And while in Newcastle, you and your wife rose to international prominence!
Not quite. As a young and enthusiastic rabbinical couple, we were sent as emissaries by the local branch of the 35s (Women’s Campaign for Soviet Jewry) to visit refuseniks in Leningrad and Moscow. It was February 1984, during the interregnum between Andropov and Chernenko, and the KGB were out to prove themselves. Consequently we, as well as other Jews visiting at the time, were harassed by the KGB. Although we had done nothing illegal, we were apprehended, interrogated in the presence of a TASS reporter, placed under hotel arrest and eventually had our visa cancelled. On our return we gave an interview which elicited much sympathy for us as well as the people we visited and much distaste for the KGB tactics against innocent foreigners in the British press and beyond. The result was that Soviet harassment of Jewish visitors lessened considerably, at least for a while.
Did you get to meet any refuseniks?
Yes, in Leningrad we met with several refuseniks including Yitzchak Kogan and Gregory Wasserman, both of whom are now rabbis in Moscow and Rekhasim (near Haifa) respectively. Yitzchak, known as the “Tzaddik of Leningrad,” was a baal teshuva who became a clandestine shochet. We recall him telling us how he always had to find a different site for his shechita operations lest he be caught in the act. He aided many refuseniks under the radar including “celebrities” like Ida Nudel and Iosef Mendelovitch.
What else do you remember about that visit?
We were told inspirational stories about how Jews who only had a smidgen of Torah knowledge taught those who had none; and how valiant parents bound the right hand of their children in a bandage on Shabbat (Saturday school was compulsory) so that they would not have to write.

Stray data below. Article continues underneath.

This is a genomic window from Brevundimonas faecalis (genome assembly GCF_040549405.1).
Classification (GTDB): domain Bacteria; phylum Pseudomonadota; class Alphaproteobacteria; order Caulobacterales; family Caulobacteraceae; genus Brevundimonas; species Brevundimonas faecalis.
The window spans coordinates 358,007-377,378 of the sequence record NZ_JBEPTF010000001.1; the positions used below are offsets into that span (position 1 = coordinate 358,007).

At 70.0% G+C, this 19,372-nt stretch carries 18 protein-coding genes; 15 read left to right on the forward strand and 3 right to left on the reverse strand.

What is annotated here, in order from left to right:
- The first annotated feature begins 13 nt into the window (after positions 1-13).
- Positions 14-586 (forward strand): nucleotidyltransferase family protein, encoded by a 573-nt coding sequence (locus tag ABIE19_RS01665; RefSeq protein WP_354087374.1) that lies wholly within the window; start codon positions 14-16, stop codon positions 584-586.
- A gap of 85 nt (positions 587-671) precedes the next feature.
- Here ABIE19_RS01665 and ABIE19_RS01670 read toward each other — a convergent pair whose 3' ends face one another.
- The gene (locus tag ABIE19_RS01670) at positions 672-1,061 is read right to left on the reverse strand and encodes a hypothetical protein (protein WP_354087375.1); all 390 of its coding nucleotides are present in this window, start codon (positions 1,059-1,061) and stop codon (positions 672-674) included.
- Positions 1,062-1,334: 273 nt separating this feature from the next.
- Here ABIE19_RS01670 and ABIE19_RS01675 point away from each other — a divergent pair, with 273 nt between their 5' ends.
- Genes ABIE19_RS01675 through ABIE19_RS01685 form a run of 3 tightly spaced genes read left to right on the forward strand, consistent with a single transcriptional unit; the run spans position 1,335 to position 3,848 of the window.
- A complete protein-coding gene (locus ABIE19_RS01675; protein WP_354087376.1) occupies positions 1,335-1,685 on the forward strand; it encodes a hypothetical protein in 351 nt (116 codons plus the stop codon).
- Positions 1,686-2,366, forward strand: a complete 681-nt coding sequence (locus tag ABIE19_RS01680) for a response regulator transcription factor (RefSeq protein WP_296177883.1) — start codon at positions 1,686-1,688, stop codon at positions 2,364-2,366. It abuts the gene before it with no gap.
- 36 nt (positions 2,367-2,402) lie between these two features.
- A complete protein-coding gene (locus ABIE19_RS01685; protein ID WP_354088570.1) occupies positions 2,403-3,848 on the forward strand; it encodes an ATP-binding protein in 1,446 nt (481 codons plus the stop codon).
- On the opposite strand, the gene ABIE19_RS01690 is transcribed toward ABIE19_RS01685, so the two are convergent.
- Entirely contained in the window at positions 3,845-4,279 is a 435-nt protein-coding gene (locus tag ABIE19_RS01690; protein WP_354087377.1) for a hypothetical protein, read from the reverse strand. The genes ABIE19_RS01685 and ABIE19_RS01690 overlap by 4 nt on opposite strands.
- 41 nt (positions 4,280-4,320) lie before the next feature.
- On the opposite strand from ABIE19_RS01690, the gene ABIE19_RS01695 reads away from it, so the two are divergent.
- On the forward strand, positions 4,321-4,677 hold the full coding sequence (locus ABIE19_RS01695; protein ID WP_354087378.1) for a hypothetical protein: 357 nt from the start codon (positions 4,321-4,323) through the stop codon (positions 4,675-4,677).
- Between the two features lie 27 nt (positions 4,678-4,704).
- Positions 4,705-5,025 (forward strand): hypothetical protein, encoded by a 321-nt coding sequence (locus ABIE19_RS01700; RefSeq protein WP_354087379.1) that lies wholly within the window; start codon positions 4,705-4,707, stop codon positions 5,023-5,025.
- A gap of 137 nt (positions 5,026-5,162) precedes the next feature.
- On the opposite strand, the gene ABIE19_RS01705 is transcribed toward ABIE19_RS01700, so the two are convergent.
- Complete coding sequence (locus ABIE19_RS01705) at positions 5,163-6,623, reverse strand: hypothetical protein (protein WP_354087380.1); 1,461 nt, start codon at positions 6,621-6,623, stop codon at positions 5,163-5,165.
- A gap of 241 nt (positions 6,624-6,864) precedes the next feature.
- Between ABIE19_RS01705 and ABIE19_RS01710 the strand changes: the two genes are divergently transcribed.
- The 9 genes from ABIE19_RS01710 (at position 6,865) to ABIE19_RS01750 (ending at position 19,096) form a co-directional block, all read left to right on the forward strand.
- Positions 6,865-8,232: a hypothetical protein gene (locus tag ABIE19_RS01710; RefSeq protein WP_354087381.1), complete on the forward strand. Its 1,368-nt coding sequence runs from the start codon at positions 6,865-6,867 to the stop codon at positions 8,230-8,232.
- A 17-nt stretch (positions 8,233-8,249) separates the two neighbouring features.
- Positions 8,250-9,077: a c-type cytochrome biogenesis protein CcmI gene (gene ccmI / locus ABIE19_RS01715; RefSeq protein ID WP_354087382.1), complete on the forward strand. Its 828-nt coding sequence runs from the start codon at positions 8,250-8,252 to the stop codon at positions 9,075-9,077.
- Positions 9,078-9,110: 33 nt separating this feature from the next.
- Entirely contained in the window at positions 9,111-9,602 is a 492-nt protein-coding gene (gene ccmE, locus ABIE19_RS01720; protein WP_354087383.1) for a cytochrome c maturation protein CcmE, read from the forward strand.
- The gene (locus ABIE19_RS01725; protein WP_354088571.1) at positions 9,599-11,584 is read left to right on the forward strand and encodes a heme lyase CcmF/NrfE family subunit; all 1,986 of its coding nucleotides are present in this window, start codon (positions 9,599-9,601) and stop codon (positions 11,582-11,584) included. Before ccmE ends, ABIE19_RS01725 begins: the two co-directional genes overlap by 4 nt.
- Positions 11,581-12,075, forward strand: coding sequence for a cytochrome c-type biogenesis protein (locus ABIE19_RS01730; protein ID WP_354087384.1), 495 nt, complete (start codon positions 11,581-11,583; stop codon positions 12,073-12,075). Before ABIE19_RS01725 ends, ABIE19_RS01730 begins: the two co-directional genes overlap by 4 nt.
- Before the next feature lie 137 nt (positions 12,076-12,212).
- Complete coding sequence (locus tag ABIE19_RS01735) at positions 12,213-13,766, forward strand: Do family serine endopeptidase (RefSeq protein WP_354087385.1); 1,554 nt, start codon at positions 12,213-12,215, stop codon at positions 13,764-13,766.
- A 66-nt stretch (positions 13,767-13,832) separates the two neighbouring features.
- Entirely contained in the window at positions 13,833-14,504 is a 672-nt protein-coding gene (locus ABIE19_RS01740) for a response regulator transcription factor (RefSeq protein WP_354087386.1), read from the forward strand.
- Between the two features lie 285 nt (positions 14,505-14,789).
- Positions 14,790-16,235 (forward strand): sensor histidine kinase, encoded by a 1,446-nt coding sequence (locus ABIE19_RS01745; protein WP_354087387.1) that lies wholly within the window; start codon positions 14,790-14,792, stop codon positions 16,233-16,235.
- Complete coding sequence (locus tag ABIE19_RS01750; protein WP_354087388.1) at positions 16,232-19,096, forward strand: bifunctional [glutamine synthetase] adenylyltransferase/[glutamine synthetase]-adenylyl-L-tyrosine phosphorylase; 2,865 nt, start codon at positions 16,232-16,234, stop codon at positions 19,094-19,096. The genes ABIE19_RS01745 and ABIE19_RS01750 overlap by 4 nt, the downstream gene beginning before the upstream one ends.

All the very special Jews we were privileged to meet expressed their deep appreciation for our visit. It means so much to know that Jews throughout the world care for our plight, they all said. What they did not realize is that they did far more for us than we for them! What we later experienced on that trip gave us a very small taste of the fear under which they lived on a daily basis. They were a tremendous beacon of continuing inspiration. How Soviet Jews not only survived but flourished as Jews is one of the miracles of the twentieth century and its impact is still being felt today!
What did you innovate in Leicester?
Shimon HaTzaddik said that the world stands on three planks: Torah, service of G-d, and acts of kindness. That third plank happily did not need much input from me. Leicester was a well-run boutique community with many social, charitable and welfare organizations. We established regular weekday minyanim, no easy task. I also wanted to imbue a love of Torah learning into the community. I did that initially by forming a body (JOLLE – don’t ask me now what it stood for!) around the existing organizations which would work together initially towards holding a Book Fayre with inspirational speakers. This led to regular shiurim and SEED program (my wife and I had also co-ordinated a strong SEED in Newcastle) and the staging of a SEED seminar in Leicester. We also spearheaded a local branch of Jewish Youth Study Groups and for many years after I left Leicester, my wife and I gained rich nachas by seeing how so many the youth we had nurtured took up leading roles in their university J-Socs and other Jewish organisations. One even became a rabbi!
Leicester boasts the largest multi-faith community in the UK. I was very active in multi-faith work including hosting diverse communities in the shul and was the Jewish representative on a small Working Party convened to draw up a formal syllabus for religious education in Leicestershire schools.
My wife and set up a Jewish nursery school but sadly the community was not large enough for it to develop into a fully-fledged Jewish day school. Our kids were getting older, and we sensed it was time to move on.
And then you came to Sydney?